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Olivia Rosewood

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Don't Worry: Meditation Doesn't Have to Be a Religious Thing

Posted: 12/17/2010 8:07 am

Really, it's not religious. It is merely the momentary pause of thought. It is as religious as the holding of breath as you dive under water, or the halt of stepping as you pause from a rapid pace. It's as religious as the not eating that sometimes happens between meals. It's as religious as summer vacation, the space between words, or briefly being between jobs.

Meditation is innately human, and certainly in simpler times gone by, meditation came easily to us. Sitting under a tree near the river, listening to the sound of water moving, I suppose thought naturally paused for a few minutes in peaceful, spontaneous harmony. Or while watching the magnificence of the stars emerging in the sky as the world grew dark and quiet, rest undoubtedly came naturally to the mind. Science now tells us that this kind of rest for the mind is healing to the body, and it also helps to rebuild brain tissue and prevent several psychological disorders, including Alzheimer's and ADD.

Obviously, no one person, religion, or organization can own inner peace. It is a human experience, a state of being that every individual can access within themselves. So if we can access inner peace within ourselves, that makes inner peace ours, doesn't it? The word, "meditation", merely describes the act of accessing the inner peace which is already inside of you. You own it. Therefore, meditation belongs to whomever chooses to access their pre-owned inner peace. Your meditation and inner peace are exclusive possessions of yours. And however you access your inner peace is meditation, whether it is a quiet stroll, sitting in lotus position humming, or climbing a large rock.

And just as religion cannot claim exclusivity to food, sleep or play, neither can it claim meditation. On the other hand, you could make eating a sandwich religious with a great deal of effort and organization. But a sandwich is still just a sandwich, and meditation is still merely the momentary pause of thought, brought about consciously.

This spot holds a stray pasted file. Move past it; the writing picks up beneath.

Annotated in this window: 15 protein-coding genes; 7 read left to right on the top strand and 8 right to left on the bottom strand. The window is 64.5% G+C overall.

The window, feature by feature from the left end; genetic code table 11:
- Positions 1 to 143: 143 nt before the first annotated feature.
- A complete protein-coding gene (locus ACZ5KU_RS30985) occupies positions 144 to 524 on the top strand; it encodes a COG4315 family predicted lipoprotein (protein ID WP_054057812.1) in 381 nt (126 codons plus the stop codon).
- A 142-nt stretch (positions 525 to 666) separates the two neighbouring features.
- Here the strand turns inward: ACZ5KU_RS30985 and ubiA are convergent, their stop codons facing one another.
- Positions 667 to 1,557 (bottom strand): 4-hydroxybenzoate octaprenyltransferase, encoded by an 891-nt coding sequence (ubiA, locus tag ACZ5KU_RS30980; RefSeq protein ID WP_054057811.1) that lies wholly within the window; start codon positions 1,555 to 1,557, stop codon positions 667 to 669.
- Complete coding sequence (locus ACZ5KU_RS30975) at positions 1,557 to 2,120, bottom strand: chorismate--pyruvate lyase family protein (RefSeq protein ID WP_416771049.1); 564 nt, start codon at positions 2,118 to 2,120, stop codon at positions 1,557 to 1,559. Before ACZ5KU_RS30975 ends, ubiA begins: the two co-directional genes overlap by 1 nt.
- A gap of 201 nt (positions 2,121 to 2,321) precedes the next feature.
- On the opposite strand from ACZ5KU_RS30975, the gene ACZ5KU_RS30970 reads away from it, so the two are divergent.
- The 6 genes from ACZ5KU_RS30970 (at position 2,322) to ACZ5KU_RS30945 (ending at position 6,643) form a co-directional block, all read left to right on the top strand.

Of course, meditation has been a part of every religion as long as history can record. I attribute meditation's popularity in religion to it's effect: it makes us feel better. Powerful, nourishing, and healing, food and meditation have a lot in common, whether or not they're connected to a religious belief system. Food is just food, but when it's included in religion, it takes on holy significance. The same is true of meditation. "Meditate in your heart, and be still." Psalm 1:2.

It is worthwhile to mention that repetition has been studied extensively, especially by Herbert Benson at Harvard, where they've found that it can lead to deep meditations and peaceful states of being which they call, "The Relaxation Response." What's interesting about these studies is that they've found it doesn't matter what you repeat, whether it is Hail Mary's, Sankrit mantras, or your mother's maiden name. It is the repetition for at least 20 minutes that leads to pronounced responses of peace in the body and mind. So if you enjoy religion, you can try saying a prayer that you connect with, and use a rosary, subhah, tzitzit, mala or kitchen timer to keep track of 20 minutes for you. At the end of your repetition, you may have more success pausing your thoughts than otherwise.

If you are not religious, you needn't fear that you'll become religious if you choose to meditate. You will, however, prevent mental illness and rebuild brain tissue. Also, meditation has been linked to the prevention of stress related diseases, which make up a large portion of all diseases. Meditation empowers the meditator with health and clarity. You just have to stop thinking at will.

 

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